Home  |   Subscribe  |   Resources  |   Reprints  |   Writers' Guidelines

E-News Exclusive

Properly Storing HIPAA Documents

By Raymond Rangel

HIPAA applies to two types of organizations: covered entities and business associates. Covered entities include treatment, operations, and health care payment organizations. Business associates include institutions that process patient data in the course of performing services for covered entities. Organizations within these categories are required to have HIPAA-compliant storage.

The main consideration with HIPAA storage is the Security Rule, which includes administrative, technical, and physical protections that should be used to prevent unauthorized access. Compliance with the Security Rule requires organizations to take the following steps:

HIPAA and Paper Records
The HIPAA Privacy Rule prohibits the unauthorized disclosure of a patient’s health information in any format, including paper records. The rule’s goal is to protect an individual’s private health information while allowing the flow of health information when needed to provide quality health care. The rule is designed to protect patient rights while permitting the use of important information by medical professionals.

Permitted uses and disclosures of medical information without a patient’s consent includes public health activities, health oversight activities, law enforcement, organ donation, when required by law, essential government functions, research, identification of deceased persons, victims of abuse, judicial and administrative proceedings, to prevent a serious threat to health, and workers’ compensation.

Safeguarding Records On-Site
State laws typically dictate how long medical records are to be kept. HIPAA administrative rules require entities such as Medicare to keep adult medical records for six years and pediatric medical records for 10 years. The timeframe starts from the date of the document’s creation or the date when it was last in effect, whichever is later. HIPAA requirements overwrite state laws if they require shorter periods. Therefore, it’s recommended health care organizations be well versed in their state’s retention periods.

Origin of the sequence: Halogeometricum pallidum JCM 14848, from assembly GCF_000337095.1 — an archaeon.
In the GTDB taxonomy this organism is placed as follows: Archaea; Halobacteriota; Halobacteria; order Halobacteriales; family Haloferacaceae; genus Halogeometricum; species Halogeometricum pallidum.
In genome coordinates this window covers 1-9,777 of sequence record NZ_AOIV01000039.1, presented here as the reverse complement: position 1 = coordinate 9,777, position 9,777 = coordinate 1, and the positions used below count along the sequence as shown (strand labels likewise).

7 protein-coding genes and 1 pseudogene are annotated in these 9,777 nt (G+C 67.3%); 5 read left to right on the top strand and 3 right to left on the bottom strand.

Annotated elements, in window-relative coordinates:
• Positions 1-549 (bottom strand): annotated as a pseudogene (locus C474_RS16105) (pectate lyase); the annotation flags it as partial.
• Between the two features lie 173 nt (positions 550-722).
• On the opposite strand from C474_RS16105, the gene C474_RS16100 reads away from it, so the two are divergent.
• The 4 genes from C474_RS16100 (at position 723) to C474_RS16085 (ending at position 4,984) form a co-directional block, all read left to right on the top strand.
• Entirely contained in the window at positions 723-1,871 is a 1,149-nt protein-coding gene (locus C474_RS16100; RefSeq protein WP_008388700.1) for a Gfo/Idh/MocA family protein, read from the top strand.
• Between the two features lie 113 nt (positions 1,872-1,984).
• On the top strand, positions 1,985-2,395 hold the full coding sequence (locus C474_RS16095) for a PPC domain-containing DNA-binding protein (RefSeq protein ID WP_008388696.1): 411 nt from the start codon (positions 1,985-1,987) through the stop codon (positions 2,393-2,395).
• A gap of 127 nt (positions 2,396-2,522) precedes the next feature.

The Privacy Rule does not have medical record retention requirements, but it does require entities to apply appropriate technical, administrative, and physical safeguards to protect the privacy of a patient’s medical records for however long the entity maintains the information through the document’s disposal.

Storage Tips
Whether you are using a paper filing system or an EHR and only occasionally printing documents, reducing access and implementing security procedures are key.

Control access to a patient’s paper records by storing them in locked filing cabinets with only authorized personnel having access. Patients’ records should never be left unattended on desks or open shelving. Offices, storage rooms, and anywhere else patient records could be compromised need to be locked with keys, ID cards, or alarm keypads.

It is also a good idea to create a tracking process for the location of patient records along with a check-in system at storage facilities. This can be as simple as a sign-in sheet with the name of the person checking out the records with the time and date noted. Electronic systems requiring the swiping of ID cards are a more technical and secure way to track record movement.

Keep all of a patient’s records together; do not separate documents from the file. Staff reviewing patient records should shield them when colleagues enter their office. When disposing of documents, always shred them—never throw away patient records. Throwing away intact documents can lead to identity theft, so any documents containing personal information must be shredded; cross-cut shredding is the preferred method.

Adhering to these HIPAA document storage guidelines will help prevent the exposure of sensitive patient information. Patient information found to be released without proper authorization is subject to legal implications.

— Raymond Rangel is the sales manager of Data Storage Centers in Phoenix. Data Storage Centers are experts in the storage and organization of physical media and sensitive records for commercial enterprises.